I heard rustling and footsteps on her end of the line.

“Lauren.” Her voice was flat. “I have your passport. This isn’t me. It’s you.”

“Madrid,” I said.

“I know.”

We were silent for a second.

“Bitch,” she whispered. “I’ll get a cab. See you soon.”

I waited.

And waited.

My flight left without me.

I didn’t want to leave, but I didn’t want to be stuck at Heathrow, either. Be careful what you wish for, right?

Heathrow Terminal 2

What a FUN group of people. Let's do this more often. Image Credit: geograph.org.uk

Paige eventually came tearing into the airport, my passport in hand.

“Sorry,” she explained. “Traffic.”

We swapped passports and looked at each other.

“Well,” I said. “I guess this is goodbye. Again.”

After briefly rehashing the goodbyes we’d already said that morning, I went to see what one does when they miss their flight.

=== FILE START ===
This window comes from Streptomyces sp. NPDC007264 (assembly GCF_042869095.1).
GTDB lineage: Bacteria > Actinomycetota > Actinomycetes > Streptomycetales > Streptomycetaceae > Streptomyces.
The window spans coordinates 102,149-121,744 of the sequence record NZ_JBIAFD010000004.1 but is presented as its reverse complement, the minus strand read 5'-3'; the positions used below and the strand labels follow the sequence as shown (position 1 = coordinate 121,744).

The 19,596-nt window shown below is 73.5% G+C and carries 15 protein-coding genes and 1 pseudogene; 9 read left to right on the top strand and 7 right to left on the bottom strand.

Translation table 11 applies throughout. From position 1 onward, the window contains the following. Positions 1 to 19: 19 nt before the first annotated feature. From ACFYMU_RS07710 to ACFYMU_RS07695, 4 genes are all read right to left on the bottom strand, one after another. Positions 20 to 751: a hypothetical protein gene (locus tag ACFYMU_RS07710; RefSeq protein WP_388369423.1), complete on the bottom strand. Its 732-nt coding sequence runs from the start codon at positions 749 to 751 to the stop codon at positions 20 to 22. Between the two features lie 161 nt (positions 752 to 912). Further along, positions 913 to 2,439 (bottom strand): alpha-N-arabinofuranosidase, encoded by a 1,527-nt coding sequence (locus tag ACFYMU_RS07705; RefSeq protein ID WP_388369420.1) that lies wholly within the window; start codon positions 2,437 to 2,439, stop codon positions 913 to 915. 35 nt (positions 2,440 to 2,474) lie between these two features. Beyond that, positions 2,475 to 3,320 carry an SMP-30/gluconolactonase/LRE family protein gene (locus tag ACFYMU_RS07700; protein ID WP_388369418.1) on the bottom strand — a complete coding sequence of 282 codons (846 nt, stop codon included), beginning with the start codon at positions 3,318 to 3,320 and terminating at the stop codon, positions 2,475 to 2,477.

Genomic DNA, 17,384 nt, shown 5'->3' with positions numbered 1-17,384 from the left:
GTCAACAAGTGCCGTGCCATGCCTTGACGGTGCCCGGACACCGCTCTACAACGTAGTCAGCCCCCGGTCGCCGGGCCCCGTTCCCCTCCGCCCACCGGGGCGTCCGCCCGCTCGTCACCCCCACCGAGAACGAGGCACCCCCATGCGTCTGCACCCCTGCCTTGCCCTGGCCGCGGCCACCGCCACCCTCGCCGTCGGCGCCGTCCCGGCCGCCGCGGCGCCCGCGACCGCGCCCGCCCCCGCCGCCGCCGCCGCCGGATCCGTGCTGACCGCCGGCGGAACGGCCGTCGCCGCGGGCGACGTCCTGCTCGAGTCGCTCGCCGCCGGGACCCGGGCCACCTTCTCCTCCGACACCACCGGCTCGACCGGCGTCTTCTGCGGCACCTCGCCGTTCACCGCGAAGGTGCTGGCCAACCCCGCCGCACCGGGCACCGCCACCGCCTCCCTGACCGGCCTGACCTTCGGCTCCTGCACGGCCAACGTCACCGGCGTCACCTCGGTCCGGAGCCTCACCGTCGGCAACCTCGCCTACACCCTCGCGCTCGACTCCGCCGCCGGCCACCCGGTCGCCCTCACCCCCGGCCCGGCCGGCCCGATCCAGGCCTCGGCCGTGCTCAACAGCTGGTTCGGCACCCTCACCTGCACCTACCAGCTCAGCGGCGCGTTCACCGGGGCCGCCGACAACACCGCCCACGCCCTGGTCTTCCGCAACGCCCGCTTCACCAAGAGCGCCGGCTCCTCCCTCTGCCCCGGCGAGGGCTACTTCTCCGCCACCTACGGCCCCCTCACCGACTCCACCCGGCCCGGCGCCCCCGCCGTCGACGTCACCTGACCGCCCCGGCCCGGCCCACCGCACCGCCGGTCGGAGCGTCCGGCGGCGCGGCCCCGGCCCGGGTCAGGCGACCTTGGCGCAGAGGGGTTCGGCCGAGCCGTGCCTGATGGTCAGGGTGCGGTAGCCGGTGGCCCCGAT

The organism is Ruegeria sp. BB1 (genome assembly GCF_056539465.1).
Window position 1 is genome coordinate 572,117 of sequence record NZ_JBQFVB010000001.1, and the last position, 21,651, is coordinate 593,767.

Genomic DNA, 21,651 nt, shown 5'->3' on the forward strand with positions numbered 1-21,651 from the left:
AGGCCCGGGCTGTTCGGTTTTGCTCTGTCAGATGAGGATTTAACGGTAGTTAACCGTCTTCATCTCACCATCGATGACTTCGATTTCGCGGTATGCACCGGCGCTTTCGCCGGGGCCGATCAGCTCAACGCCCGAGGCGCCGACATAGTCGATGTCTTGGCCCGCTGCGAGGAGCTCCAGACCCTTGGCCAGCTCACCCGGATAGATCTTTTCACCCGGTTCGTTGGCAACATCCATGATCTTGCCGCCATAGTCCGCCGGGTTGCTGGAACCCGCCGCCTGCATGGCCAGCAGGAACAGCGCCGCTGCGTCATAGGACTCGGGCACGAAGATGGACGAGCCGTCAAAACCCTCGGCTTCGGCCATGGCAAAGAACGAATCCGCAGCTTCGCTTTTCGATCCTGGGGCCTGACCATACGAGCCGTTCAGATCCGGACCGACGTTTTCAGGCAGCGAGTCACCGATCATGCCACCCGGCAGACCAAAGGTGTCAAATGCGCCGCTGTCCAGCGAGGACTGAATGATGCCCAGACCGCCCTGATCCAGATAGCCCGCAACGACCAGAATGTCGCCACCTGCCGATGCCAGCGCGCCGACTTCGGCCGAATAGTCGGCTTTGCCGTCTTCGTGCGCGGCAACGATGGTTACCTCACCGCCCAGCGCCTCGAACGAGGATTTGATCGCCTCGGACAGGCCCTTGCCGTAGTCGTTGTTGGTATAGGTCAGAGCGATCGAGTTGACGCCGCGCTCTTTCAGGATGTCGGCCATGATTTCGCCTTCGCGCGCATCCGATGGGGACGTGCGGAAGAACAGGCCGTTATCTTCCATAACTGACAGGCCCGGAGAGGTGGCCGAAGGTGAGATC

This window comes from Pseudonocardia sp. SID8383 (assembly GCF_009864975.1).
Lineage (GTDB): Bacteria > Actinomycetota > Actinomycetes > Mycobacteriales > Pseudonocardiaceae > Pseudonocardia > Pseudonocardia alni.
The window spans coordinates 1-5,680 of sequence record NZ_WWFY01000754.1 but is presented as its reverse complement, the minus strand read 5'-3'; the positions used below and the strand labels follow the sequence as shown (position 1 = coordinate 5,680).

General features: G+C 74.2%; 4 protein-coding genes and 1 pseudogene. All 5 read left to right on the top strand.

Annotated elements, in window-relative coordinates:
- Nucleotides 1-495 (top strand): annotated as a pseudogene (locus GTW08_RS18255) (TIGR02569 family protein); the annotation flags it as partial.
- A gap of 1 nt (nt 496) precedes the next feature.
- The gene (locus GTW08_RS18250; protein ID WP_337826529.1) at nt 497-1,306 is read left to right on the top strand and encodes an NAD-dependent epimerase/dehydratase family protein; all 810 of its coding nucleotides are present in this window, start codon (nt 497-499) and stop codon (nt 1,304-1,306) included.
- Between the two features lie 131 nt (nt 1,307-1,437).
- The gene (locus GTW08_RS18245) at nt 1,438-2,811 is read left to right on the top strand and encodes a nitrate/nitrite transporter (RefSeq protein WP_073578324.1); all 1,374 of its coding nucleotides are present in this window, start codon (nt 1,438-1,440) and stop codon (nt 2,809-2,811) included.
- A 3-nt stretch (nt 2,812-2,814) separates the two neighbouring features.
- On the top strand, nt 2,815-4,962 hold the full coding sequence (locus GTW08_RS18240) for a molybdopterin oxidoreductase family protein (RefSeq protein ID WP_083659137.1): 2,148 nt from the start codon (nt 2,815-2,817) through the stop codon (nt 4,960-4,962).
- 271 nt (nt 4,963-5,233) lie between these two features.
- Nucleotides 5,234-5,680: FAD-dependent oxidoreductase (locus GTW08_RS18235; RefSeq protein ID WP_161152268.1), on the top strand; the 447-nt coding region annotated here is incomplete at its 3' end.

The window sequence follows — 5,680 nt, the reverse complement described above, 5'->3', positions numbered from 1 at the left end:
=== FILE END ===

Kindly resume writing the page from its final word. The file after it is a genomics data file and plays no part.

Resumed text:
The customer service rep for American Airlines banged furiously at her keyboard. I felt like it was more for show than practicality.

“I can put you on standby for the next flight to Chicago. If you make that, you’ll be on standby for the next flight to Indianapolis.”

I’d never been on standby before, and I haven’t since. They should really call it ‘limbo,’ because that’s what it’s like. I waited while all of the babies and VIPs boarded the plane. I watched as zones 1,2,3, and 4 scrambled to get on. I looked on enviously as two other standby passengers were called up.

When all of the seats at the gate were empty, a flight attendant came over.